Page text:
Looking like a wild-west movie set, this local photo from the 1890s depicts downtown Tuttle in its early stages.
James H. Tuttle came to this area in the late 1870s to run cattle. Silver City was a hotspot on the Chisholm Trail, through which millions of cattle were herded from 1867 through the Land Run of 1889. After that, landowners fenced their ranges, making the trail impossible, and railroad expansion westward made the trail unnecessary.
The town of Tuttle was born a couple of miles south and bears J.H. Tuttle’s name. The village of Silver City is gone now — except for the cemetery where these early Tuttle luminaries are buried.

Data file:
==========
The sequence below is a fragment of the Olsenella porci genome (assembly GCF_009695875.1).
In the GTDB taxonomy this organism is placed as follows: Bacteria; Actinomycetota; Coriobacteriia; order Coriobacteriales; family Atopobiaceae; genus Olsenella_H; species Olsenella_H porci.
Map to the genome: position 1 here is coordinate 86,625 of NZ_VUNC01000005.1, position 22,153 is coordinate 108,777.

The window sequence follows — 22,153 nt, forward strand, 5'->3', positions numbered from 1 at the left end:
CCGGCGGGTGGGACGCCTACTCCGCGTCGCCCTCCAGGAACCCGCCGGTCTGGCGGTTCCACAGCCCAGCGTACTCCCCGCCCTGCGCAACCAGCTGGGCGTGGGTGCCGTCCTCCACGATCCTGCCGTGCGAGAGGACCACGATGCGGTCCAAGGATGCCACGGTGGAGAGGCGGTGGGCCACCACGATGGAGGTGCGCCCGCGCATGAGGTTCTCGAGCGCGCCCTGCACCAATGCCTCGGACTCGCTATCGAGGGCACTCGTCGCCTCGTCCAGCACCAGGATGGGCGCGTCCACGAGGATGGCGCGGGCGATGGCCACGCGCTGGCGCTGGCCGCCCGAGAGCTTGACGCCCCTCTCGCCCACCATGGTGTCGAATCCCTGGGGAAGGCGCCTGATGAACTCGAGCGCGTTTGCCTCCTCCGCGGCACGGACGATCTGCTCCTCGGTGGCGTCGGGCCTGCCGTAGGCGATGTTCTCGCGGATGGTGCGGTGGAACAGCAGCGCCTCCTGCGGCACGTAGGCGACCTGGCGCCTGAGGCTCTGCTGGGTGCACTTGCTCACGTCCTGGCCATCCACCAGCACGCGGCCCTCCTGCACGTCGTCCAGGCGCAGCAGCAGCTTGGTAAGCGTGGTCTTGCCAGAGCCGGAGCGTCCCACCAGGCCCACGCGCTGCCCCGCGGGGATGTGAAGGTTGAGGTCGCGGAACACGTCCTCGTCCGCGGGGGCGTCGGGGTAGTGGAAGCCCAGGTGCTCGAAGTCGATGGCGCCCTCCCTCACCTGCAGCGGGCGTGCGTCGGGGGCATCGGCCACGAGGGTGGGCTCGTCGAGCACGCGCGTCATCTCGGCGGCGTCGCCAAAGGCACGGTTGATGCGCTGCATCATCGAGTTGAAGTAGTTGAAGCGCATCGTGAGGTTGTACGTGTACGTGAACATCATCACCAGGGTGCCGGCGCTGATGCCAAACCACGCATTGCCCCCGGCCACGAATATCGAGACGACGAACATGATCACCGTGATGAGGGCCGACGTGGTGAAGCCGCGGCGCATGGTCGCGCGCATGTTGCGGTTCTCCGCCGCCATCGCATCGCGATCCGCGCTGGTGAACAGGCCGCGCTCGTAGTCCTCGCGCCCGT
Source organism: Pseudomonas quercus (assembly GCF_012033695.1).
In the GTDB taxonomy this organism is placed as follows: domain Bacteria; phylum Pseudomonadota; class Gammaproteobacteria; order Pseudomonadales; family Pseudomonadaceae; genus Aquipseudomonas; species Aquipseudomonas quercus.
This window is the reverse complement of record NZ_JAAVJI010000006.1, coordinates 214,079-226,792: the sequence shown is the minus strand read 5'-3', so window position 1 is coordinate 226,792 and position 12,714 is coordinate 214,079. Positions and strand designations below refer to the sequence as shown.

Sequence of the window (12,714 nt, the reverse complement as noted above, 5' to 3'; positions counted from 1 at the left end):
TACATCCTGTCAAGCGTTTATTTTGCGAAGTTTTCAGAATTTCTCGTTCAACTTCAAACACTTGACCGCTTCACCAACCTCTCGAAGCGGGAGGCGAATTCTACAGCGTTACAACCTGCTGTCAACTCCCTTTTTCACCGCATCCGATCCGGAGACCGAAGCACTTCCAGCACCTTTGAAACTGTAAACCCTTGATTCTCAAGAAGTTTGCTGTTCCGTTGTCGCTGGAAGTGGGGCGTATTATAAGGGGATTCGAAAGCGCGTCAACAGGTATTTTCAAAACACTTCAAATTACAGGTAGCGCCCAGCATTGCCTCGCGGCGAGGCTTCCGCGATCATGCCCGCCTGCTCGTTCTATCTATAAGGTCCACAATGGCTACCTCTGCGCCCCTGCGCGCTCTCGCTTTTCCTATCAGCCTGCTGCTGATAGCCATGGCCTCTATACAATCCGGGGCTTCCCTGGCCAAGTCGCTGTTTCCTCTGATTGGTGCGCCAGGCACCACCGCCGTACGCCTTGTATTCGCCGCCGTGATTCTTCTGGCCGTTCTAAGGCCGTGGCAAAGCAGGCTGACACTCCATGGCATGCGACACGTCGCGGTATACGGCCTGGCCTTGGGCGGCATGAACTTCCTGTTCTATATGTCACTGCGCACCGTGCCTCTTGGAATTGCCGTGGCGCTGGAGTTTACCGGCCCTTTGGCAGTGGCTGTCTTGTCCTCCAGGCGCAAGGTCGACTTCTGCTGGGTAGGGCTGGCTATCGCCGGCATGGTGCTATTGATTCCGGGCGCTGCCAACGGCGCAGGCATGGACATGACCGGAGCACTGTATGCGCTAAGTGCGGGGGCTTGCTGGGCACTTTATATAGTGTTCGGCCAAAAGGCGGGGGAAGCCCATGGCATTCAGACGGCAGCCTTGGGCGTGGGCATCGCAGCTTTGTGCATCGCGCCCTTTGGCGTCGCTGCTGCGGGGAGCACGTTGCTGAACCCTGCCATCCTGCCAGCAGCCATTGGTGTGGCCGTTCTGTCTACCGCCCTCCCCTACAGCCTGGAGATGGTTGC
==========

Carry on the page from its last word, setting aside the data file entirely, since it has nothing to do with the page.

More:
According to Grady County Archives, James H. Tuttle was described as “a fine representative of the men whose shrewd foresight and determined energy opened the way for the settlement of Oklahoma” and became the town’s namesake. Chickasaw land was purchased in 1901 for the town site.
This historic image was provided by historian Judy Hogan, a member of the Tuttle Historical Society.
The Tuttle Then and Now gallery displayed at the First National Bank & Trust Co. in Tuttle was designed to commemorate the people and places that make Tuttle unique. FNBT has been an independent community bank serving central and southwest Oklahoma since 1892.